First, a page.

Wednesday, December 3, 2014

Interview With Pete Morin

Today we're interviewing Pete Morin, author of Diary of a Small Fish, and the just-released Full Irish, which you can steal for 99 cents on Kindle- and it'll be the best buck you ever spent!

Q. So how did this novel come to be? Was it envisioned from the start as a bigger canvas, or did it expand organically out of an idea? Please tell us a bit about the origin.

A. This novel arose out of a new collaboration with co-author Susanne O’Leary. I have known Susanne in the virtual (and virtuous) sense since we became acquainted on the Authonomy community website in 2008. Although Susanne previously has written principally romance novels, she has the particular skill that I lack: an ability to work through a plot from beginning to end quickly. Another skill she has is handling a curmudgeon.

But really, the thing that clinched it was that Susanne is married to a former Irish diplomat; so she had had many years of exposure to the Irish political establishment, knew and understood it well. And we happen to share a virulent disdain for crooked politicians.

Anyway, having realized that two and a half years between novels wasn’t going to make it in today’s marketplace, I sent out a solicitation for a collaborator, and Susanne responded. We decided to chat about it further, and after a few Skype sessions, we’d settled on a story about dirty Irish politicians, in Ireland and in Boston.

Q. Did you start with the germ of an idea and start writing to see where it went, or did you map a good deal out in your head (or even outline) before crafting?

A. Something in between. We were both committed to a return of Paul and Shannon Fort̩, so we had our heroes. Then we had to invent a Boston-based political/legal controversy to throw Paul into. Say, a seemingly dull-sounding contract procurement Рuntil Paul learns that an ex-rep who cheats at golf is the lobbyist for the competitor.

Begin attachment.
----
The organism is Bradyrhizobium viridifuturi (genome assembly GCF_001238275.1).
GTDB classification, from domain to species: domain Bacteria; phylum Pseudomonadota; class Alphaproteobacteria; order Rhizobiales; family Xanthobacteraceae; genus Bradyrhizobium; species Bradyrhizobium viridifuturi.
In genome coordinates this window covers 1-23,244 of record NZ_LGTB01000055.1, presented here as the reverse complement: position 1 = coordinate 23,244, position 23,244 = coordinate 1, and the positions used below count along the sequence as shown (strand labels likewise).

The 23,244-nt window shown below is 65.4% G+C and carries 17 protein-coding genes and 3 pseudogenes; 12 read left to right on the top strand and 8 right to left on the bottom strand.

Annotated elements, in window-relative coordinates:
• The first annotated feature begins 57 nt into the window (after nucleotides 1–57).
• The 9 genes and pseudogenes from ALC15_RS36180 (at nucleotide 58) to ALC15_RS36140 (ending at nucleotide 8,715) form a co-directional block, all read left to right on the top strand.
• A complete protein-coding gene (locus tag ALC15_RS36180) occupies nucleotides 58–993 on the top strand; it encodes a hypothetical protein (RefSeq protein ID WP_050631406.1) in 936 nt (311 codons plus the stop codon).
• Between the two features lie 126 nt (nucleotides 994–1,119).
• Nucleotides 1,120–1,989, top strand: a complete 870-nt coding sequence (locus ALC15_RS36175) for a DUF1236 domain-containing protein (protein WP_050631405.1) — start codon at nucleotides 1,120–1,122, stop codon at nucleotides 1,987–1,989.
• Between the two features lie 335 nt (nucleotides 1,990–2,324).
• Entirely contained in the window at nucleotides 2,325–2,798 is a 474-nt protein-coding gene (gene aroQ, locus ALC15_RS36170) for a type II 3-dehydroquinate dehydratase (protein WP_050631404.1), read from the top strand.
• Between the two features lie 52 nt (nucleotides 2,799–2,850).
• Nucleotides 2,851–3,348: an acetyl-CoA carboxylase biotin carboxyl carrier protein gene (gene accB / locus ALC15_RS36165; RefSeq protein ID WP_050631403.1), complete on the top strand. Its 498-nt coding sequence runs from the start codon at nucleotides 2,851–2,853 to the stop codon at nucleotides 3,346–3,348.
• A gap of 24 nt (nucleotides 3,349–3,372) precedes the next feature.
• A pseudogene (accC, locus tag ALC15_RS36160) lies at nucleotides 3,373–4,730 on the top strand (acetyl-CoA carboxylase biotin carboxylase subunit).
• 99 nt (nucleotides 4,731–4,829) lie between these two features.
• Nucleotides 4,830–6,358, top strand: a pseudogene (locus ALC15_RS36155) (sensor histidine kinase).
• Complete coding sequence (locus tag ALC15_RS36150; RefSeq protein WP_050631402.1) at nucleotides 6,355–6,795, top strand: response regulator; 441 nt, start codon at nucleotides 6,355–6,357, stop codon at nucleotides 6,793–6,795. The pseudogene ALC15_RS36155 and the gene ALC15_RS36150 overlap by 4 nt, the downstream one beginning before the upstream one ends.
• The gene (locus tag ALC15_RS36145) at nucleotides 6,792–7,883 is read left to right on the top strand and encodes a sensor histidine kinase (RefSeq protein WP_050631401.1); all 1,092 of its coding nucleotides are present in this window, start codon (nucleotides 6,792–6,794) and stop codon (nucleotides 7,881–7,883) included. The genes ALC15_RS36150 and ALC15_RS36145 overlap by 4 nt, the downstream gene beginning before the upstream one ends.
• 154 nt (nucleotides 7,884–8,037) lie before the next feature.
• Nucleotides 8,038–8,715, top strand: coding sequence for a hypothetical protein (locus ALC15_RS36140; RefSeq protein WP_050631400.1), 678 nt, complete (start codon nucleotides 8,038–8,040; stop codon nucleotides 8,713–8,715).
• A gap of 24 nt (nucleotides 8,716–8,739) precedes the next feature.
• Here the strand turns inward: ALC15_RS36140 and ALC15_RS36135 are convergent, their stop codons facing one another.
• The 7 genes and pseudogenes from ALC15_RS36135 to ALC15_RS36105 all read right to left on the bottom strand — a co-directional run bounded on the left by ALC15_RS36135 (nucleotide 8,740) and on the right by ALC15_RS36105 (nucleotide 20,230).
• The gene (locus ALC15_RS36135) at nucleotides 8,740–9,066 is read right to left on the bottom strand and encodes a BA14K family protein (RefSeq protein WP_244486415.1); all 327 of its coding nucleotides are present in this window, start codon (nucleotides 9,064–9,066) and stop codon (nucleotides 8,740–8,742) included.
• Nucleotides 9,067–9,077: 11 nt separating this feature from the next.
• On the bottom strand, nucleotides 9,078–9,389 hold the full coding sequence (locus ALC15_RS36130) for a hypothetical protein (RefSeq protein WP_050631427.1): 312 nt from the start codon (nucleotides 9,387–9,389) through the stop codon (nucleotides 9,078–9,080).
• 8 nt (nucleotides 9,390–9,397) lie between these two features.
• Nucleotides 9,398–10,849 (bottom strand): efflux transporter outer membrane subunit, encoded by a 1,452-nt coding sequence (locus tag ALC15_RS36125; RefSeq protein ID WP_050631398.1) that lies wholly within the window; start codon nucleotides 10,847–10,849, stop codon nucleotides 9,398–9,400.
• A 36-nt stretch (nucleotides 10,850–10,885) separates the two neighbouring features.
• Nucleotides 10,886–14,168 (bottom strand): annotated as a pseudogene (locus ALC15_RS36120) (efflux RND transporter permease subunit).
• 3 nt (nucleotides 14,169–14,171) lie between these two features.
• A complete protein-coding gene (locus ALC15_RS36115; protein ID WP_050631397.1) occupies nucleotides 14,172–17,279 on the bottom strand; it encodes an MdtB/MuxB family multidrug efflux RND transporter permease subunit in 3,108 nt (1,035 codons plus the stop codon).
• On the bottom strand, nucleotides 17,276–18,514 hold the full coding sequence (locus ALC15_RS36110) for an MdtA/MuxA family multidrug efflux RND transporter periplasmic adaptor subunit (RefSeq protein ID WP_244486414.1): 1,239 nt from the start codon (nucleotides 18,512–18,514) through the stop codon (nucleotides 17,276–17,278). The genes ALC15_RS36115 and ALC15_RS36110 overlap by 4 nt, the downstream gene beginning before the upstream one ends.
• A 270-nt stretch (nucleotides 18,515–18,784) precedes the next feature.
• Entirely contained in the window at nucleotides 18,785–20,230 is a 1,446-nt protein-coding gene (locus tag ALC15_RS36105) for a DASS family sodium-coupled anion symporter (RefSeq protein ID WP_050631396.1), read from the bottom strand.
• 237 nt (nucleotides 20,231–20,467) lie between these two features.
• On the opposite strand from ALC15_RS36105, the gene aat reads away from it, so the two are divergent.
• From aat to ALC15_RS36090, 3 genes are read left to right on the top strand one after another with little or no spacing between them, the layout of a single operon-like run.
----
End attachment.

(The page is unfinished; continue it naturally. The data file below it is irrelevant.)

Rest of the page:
Then we had to marry it to an event in Dublin, like, say, ohhhh…the murder of an Irish politician, which got Finola McGee, the political editor for a Dublin newspaper involved.

Then we sent Paul and Shannon to Ireland, and arranged for them to meet Finola at a castle in Kerry.

Then…well, you get the idea.

Q. What do you feel is the main theme(s)?

A. The theme is the avarice, mendacity and hubris of people in power, with a special look at Irish family feuds and rivalries along the way.

Q. Why do you feel this is important, and what would you want a reader to take away from reading this book?

A. Important? I wouldn’t be so precious. I hope readers will take away smiles.

Q. What makes a good book or engaging story?

A. Loveable characters, snappy dialogue and a different plot that isn’t predictable.

Q. Are there writers with similar themes to yours? Who are your influences (can be writers, or even artists, musicians, or others) and what is it about their work that attracts you?

A. The avarice, mendacity and hubris of politicians are not unique themes. Watch the news today? But focusing on the unique connection and bond of the Irish people with Boston (and Boston Irish with Ireland) hasn’t been done, to our knowledge. I’m a huge fan of Raymond Chandler, John D. MacDonald and Dashiell Hammett, but my more recent appreciation is for Tim Callinan, who wrote a hilarious three-book series about a professional thief named Junior Bender. Humor is what turns me on.

Q. Is storytelling mostly entertainment, or does it serve other functions? Do you have particular goals other than telling a good story?

A. It’s all about entertainment, touching the buttons of reader’s emotions. Think about your favorite movies. You laugh, you cry, you get angry, you feel vengeful, you boo, you cheer, and you clap. That’s entertainment.